A standard liability policy might not be sufficient for your practice. Consider umbrella coverage to protect against larger or multiple claims.
The number of lawsuits filed and monetary awards handed out have increased in today’s litigious society. As a result, coverage limits in standard commercial general liability policies — typically $1 million per occurrence and $2 million in annual aggregate — are often insufficient for modern veterinary practices.
Your liability related to the transmission of zoonotic diseases, the use of employees’ personal vehicles on company business and an injury to clients inside your hospital are examples of events that can easily exceed standard primary insurance limits. Additional financial protection against large claims such as these is where an excess liability policy comes into play.
What It Is
Often called an umbrella policy, an excess liability policy provides additional coverage over one or more underlying business liability policies. Excess liability policies are typically provided in increments of $1 million per occurrence. They serve three primary purposes:
- Coverage in excess of the underlying limits. Example: An employee has an at-fault auto accident while driving a personal vehicle on company business. Multiple people are injured, resulting in a total settlement of $1.5 million. The excess policy will pay $500,000 beyond the $1 million occurrence limit in the primary liability policy.
- Drop-down primary coverage when the underlying policy’s aggregate limits have been exhausted. Example: Two liability claims totaling $1 million are paid out in a policy year, exhausting the primary liability policy’s aggregate limit. A $200,000 claim then occurs in the same policy period. The excess liability policy will “drop down” and provide primary coverage to pay the claim.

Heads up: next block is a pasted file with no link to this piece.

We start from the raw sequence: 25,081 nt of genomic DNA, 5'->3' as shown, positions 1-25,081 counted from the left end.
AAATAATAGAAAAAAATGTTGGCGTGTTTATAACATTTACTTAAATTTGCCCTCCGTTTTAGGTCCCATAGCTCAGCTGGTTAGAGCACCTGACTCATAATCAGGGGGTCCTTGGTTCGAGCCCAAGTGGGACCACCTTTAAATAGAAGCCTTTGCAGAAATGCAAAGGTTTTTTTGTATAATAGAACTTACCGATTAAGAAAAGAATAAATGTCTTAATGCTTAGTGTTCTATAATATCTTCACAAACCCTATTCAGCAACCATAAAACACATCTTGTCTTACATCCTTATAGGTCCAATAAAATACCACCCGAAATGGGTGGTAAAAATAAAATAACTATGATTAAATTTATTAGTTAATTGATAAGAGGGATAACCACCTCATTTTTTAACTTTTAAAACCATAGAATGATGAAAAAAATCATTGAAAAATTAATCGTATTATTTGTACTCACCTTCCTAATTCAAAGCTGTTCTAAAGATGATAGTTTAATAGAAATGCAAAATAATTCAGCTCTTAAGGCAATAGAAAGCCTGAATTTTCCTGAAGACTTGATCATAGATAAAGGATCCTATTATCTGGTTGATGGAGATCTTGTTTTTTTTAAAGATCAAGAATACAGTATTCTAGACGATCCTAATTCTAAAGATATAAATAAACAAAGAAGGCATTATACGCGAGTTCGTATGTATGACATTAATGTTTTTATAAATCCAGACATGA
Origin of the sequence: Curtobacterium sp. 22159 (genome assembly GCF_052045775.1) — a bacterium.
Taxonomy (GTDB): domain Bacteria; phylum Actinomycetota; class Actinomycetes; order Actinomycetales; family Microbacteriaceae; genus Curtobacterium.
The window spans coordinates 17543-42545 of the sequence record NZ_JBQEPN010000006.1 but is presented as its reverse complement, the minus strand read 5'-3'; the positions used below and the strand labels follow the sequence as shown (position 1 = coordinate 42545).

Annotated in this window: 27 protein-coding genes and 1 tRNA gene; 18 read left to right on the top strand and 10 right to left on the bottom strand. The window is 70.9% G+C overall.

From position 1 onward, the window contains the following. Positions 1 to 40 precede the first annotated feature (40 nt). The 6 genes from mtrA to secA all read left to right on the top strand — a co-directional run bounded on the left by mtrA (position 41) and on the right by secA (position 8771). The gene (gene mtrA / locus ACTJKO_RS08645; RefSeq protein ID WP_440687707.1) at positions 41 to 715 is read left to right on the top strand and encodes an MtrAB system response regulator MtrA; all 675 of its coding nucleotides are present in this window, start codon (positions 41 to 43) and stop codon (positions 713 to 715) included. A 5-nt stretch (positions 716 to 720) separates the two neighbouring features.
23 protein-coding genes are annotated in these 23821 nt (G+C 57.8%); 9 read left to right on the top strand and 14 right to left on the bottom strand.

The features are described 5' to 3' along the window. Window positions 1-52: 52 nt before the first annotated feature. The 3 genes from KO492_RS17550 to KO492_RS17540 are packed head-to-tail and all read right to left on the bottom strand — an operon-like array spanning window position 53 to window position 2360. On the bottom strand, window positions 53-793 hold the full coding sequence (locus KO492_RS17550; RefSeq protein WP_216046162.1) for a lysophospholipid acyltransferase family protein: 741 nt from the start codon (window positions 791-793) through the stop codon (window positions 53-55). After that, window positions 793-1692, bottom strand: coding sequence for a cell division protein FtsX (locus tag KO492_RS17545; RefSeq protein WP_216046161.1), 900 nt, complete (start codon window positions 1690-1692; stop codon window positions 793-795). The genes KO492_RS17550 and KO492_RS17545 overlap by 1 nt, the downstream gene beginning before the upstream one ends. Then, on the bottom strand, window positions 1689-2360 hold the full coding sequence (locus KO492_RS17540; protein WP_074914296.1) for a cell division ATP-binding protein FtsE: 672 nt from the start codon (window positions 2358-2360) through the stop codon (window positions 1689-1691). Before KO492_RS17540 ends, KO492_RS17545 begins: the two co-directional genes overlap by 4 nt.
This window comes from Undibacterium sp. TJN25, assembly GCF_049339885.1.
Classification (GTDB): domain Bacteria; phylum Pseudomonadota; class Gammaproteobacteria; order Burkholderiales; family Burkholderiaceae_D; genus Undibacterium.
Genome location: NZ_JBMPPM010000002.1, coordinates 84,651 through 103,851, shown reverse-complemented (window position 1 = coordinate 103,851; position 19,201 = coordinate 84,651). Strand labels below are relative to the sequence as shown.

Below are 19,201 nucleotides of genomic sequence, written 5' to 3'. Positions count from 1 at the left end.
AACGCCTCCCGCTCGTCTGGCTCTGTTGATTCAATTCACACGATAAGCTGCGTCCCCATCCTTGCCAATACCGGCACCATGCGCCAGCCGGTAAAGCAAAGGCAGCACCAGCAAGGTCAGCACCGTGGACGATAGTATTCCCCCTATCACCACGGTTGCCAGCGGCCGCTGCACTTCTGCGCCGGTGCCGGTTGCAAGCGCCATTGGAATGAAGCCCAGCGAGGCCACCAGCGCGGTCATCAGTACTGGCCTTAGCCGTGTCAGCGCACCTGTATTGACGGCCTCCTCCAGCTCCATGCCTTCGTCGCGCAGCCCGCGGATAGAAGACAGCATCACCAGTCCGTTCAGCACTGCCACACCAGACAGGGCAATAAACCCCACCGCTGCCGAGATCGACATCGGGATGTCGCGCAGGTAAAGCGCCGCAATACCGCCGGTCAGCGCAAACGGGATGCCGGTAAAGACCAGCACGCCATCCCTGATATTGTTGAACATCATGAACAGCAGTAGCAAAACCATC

- Broader coverage than the existing underlying coverage. Example: A certain claim is not covered by the primary liability policy. However, the excess liability policy has broader coverage that includes such a claim. Again, the excess liability policy will drop down and provide primary coverage.
You will find three main kinds of excess liability policies: following form, excess liability and commercial umbrella. Let’s summarize each.
- Has the same terms and conditions as the underlying liability policy.
- Does not provide narrower or broader coverage than the underlying primary liability policy.
- Self-insured retention is not applicable. (See the self-insured section below for an explanation.)
- Has its own terms and conditions.
- Coverage might be narrower, the same or broader than the underlying primary liability coverages.
- Self-insured retention is applicable if the excess liability form provides broader coverage of a claim than the underlying primary liability policy.
- Has its own terms and conditions.
- Provides broader coverage for exposures not covered by the underlying primary liability policy.
- Self-insured retention is applicable.
Excess liability policies do not have a deductible. However, under certain claim circumstances the policyholder must pay a self-insured retention — a specified dollar amount — before the excess liability policy responds.